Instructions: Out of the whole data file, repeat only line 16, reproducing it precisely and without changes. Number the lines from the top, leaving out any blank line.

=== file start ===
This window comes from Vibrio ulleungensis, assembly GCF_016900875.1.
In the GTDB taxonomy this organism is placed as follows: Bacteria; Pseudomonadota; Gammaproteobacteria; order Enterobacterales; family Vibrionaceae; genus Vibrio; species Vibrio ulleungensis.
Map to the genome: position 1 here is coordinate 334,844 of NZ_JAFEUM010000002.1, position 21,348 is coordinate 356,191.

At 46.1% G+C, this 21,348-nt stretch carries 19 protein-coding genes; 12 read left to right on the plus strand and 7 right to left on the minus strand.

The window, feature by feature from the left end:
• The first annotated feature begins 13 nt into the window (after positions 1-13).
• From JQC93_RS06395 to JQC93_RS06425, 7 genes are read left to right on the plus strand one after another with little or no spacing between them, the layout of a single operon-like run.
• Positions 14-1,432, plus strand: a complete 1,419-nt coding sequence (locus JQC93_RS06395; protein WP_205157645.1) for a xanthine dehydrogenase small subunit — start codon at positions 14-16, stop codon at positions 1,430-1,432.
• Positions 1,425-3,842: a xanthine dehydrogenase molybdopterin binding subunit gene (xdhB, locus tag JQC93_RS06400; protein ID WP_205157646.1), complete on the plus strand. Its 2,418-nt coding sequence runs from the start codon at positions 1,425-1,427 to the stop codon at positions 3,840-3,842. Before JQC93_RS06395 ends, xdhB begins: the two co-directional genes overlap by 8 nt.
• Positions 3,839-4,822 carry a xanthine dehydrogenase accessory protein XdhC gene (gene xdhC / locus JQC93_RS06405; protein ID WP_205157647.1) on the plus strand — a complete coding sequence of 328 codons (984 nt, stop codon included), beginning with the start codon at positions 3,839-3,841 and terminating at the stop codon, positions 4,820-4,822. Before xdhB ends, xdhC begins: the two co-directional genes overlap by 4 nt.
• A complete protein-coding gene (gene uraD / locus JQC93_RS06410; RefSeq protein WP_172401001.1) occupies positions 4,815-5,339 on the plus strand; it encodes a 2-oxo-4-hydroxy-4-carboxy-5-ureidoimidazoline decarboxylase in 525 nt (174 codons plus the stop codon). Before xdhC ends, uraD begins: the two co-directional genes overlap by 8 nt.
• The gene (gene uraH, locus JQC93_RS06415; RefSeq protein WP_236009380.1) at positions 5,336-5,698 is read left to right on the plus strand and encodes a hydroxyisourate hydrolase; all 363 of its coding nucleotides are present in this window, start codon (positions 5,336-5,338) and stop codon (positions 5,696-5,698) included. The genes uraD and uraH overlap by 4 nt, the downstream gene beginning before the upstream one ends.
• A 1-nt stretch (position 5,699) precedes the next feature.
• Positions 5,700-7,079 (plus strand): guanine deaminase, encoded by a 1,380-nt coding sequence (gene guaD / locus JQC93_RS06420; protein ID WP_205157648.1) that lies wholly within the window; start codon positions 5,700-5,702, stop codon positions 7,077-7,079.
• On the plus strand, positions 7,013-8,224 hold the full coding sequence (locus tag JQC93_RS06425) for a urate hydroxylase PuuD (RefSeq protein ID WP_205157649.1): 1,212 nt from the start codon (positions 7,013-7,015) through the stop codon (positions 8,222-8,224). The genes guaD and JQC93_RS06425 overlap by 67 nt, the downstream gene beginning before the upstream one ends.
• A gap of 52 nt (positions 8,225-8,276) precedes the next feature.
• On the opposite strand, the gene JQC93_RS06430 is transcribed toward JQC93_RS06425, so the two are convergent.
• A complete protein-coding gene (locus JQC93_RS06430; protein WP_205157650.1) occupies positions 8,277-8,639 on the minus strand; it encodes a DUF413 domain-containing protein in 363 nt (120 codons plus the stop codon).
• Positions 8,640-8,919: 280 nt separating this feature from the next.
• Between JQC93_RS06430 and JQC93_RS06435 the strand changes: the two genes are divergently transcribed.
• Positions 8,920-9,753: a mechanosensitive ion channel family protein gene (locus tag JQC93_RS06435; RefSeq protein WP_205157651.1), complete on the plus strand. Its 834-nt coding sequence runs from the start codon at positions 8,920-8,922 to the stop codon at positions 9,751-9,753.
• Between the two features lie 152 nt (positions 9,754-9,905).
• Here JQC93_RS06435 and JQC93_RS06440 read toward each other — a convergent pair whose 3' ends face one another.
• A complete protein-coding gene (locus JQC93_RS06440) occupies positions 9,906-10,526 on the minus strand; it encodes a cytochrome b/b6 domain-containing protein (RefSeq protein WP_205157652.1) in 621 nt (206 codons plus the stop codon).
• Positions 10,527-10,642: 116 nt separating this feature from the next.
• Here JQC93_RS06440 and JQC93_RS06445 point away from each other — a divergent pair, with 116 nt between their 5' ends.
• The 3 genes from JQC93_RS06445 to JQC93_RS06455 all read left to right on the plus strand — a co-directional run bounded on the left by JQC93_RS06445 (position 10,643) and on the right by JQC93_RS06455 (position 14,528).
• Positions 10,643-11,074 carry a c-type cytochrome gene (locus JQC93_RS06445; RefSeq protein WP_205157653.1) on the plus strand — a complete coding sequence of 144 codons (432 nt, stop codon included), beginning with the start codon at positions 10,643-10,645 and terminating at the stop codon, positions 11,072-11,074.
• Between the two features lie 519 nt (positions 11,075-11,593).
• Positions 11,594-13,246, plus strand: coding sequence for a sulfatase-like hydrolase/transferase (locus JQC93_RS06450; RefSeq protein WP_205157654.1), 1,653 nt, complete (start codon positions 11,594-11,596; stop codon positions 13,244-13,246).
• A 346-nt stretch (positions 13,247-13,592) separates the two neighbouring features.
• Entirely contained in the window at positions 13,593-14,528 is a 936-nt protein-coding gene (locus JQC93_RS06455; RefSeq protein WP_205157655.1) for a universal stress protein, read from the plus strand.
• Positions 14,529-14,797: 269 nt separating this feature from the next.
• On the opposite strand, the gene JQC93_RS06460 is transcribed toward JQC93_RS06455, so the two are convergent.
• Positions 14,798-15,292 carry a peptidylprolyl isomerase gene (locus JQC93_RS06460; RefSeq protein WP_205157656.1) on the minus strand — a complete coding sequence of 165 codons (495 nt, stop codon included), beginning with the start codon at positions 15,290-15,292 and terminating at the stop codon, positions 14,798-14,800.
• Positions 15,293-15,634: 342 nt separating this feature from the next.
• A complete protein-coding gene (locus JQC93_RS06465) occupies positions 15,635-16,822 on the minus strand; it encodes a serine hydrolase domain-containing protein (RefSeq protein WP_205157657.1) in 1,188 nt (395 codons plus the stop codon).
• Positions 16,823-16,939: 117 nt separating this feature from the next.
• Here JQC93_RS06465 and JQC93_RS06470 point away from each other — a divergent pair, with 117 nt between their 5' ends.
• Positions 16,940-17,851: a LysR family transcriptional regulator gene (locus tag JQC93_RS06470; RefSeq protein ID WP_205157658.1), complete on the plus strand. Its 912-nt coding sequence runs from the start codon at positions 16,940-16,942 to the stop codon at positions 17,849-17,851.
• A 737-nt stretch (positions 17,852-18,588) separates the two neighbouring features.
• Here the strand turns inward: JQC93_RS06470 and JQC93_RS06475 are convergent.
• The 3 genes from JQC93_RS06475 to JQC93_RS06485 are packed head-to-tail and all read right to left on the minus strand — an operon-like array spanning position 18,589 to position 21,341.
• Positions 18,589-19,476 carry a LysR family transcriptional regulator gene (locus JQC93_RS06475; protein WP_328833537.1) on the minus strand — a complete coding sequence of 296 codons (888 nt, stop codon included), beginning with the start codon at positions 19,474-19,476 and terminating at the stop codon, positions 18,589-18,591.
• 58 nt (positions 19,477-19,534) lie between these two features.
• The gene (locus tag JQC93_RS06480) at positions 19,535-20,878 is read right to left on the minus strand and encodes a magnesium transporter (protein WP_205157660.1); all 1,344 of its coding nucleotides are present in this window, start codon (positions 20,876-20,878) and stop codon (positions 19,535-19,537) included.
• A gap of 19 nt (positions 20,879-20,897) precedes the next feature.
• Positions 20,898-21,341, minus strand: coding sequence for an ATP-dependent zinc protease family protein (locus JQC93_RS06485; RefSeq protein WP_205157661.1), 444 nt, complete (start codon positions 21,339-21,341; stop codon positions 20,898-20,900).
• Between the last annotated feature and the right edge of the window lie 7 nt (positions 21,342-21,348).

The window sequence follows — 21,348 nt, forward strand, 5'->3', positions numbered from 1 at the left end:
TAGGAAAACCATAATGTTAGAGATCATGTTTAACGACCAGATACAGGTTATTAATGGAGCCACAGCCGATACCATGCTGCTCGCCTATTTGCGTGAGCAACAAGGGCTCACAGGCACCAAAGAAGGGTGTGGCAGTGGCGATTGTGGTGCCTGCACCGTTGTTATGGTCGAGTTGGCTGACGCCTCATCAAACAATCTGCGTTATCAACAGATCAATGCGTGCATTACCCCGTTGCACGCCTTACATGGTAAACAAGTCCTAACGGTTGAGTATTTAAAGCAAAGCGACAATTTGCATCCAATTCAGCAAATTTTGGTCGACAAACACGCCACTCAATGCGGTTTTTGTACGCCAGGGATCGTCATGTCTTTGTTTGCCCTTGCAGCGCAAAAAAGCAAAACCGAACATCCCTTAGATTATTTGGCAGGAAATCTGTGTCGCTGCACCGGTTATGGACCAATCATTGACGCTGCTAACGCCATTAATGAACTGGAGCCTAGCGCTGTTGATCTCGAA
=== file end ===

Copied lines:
• A gap of 52 nt (positions 8,225-8,276) precedes the next feature.